Berry was drafted in the 25th round by the Atlanta Braves out of high school but went to San Diego State and improved under Gwynn. The Philadelphia Phillies made him their fifth-round pick in 2006, but he never got past Double-A with them.
Berry was put on waivers and hooked on with the hometown Padres organization before moving onto the Mets and then the Reds with little success. In a brief fling with Triple-A Louisville last season, his first test above Double-A ball, he batted .056.
“I think that after Quintin was drafted by the Phillies, he thought he had it made,” Gwynn said. “But then he was the only one in this group of guys who work out in the offseason who had not reached the majors. I think that ate at him.
“The hardest I ever saw him work was after he was signed by the Tigers (on Nov. 9, 2011). He realized he was not going to have a whole lot more opportunities, and he really grinded it out this winter.”
Berry said his mentor misunderstood some of what he saw.
“He saw how bothered I was by all those other years,” Berry said. “And what he saw last winter was more fire — that I had something to prove to everybody who let me go.”
Berry and several other major leaguers are among those who hit five times each week with Gwynn in the cages and on the field at San Diego State.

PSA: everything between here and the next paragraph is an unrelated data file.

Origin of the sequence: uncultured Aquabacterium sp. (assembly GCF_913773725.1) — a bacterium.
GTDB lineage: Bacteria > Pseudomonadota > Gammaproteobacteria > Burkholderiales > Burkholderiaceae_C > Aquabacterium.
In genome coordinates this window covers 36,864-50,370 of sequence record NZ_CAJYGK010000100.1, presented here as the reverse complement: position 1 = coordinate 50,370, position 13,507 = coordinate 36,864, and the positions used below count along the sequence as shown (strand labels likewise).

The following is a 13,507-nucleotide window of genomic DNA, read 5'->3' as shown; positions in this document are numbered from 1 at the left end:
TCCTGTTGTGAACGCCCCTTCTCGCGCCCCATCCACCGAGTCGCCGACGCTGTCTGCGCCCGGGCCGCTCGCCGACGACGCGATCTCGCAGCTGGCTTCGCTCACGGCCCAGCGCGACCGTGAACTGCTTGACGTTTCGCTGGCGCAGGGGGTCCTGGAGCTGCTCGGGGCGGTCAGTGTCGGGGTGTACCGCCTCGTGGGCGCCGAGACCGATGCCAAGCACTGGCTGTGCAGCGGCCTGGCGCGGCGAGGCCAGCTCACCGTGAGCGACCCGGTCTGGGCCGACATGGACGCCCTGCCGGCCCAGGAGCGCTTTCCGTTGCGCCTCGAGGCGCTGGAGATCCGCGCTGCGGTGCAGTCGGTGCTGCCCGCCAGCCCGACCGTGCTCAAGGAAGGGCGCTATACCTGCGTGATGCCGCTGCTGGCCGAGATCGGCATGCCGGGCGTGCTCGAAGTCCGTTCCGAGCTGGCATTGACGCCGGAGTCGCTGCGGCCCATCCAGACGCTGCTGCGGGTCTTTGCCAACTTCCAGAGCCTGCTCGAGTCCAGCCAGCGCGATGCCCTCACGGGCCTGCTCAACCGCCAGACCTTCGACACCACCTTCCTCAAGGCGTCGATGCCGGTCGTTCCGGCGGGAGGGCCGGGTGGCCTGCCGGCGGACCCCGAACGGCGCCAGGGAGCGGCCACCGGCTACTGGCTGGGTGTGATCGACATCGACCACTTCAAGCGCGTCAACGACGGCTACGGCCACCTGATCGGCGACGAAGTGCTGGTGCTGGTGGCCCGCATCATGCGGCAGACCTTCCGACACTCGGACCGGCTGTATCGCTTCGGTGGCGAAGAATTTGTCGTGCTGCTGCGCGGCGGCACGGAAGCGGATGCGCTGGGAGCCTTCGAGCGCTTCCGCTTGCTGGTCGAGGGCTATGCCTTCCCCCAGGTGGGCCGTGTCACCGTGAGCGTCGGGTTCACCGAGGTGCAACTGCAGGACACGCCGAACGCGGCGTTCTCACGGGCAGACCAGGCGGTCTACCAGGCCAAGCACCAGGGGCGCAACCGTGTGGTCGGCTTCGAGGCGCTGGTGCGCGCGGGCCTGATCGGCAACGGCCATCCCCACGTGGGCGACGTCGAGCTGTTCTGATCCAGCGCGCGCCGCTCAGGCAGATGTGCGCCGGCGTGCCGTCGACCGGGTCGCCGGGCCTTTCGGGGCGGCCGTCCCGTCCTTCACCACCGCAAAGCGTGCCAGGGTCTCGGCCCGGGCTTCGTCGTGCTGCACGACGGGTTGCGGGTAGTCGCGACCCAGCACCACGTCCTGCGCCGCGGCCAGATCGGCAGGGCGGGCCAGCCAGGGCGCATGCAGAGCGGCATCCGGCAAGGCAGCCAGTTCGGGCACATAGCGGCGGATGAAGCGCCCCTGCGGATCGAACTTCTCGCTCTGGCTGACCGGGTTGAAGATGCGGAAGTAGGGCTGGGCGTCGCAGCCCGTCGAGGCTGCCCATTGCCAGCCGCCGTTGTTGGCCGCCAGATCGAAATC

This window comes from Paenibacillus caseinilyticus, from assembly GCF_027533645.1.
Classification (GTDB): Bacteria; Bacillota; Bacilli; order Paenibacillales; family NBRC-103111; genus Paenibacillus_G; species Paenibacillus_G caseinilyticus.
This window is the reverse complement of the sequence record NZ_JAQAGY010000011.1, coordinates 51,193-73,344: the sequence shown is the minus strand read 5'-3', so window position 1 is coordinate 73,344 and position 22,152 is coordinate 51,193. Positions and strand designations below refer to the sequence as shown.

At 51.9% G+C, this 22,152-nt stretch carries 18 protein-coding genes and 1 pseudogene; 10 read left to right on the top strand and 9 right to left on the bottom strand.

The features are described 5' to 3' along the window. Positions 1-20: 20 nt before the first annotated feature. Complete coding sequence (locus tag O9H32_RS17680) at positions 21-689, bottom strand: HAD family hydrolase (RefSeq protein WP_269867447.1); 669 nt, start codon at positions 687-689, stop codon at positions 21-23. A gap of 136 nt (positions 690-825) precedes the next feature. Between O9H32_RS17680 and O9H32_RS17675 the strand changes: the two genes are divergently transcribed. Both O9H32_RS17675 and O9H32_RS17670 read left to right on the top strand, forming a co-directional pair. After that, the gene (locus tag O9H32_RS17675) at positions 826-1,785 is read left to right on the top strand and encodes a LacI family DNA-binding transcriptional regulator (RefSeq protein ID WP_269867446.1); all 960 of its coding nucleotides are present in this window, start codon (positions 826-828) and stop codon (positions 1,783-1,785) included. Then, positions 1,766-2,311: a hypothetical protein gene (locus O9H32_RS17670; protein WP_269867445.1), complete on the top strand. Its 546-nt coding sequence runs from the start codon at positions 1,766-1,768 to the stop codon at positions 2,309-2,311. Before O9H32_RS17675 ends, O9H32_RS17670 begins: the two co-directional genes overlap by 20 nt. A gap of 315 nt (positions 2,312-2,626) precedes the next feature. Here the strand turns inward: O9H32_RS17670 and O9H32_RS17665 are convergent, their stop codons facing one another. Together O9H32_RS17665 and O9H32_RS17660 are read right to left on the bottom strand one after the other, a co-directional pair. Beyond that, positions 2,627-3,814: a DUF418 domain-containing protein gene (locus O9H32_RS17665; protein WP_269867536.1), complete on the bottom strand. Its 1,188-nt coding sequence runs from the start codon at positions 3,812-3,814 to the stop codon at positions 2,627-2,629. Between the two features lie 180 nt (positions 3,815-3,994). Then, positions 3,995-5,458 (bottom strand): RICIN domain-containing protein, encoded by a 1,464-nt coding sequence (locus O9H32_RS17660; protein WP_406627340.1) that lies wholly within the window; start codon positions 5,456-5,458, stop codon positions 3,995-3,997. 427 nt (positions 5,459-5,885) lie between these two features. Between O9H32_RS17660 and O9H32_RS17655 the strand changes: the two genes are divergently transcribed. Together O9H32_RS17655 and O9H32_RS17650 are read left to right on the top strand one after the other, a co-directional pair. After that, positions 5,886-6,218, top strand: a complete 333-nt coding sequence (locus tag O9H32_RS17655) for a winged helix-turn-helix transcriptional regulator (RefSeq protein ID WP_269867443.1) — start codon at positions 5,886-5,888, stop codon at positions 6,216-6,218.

“My whole swing is based around what Tony has taught me,” he said. “It’s all based on how huge he is about using the bottom hand in your swing. You just stabilize the swing with the upper hand so you don’t roll over on your swing.
“Tony simplifies hitting. He just stresses three things: Get a good pitch, let the ball travel and take the bottom hand to the ball. He says that at clinics, and people ask, ‘Is that all there is to it?’ ”
Berry made an impression in spring training but was not called up until May 22. He has done all of his damage in less than six weeks.
“His job is to move the ball around and use his speed,” Gwynn said. “He needs to get on base and make things happen with those guys hitting behind him. And he’s doing that.”
Berry generally bats second, ahead of sluggers Miguel Cabrera and Prince Fielder.
“I watch a lot of the games,” Gwynn said. “What really impressed me was watching him against Jon Lester of the Red Sox. Against a pitcher like that, he didn’t try to do too much. He just put the ball in play.
“And that’s what I told him: ‘Don’t force things; let the game come to you.’ When he called me up to say he’d finally made it, I said, ‘Just have fun and play.’ ”
Berry said he followed that advice to the letter.
What’s been the best thing about finally making it to the majors?
“The opportunity to have my family be a part of it,” Berry said. “My mother, my sister, my wife and my 8-month-old son, Kameron, all mean the world to me.
"They battled, cried and talked with me. And when I made it, it was like they made it. I saw that in their eyes, in their faces.”
And that is why the five-hit game on Father’s Day against the Colorado Rockies at Comerica Park has been the top highlight.
“My family was all there,” Berry said. “I got to take my son on the field for Father’s Day and got five hits. Looking at my mom, my wife — it was just awesome.”
And his father figure, Gwynn, was soaking it all in, too.
“Quintin’s made giant strides,” he said. “He learned from failure and when things don’t go your way.
"But he made it because he never was afraid to fail.”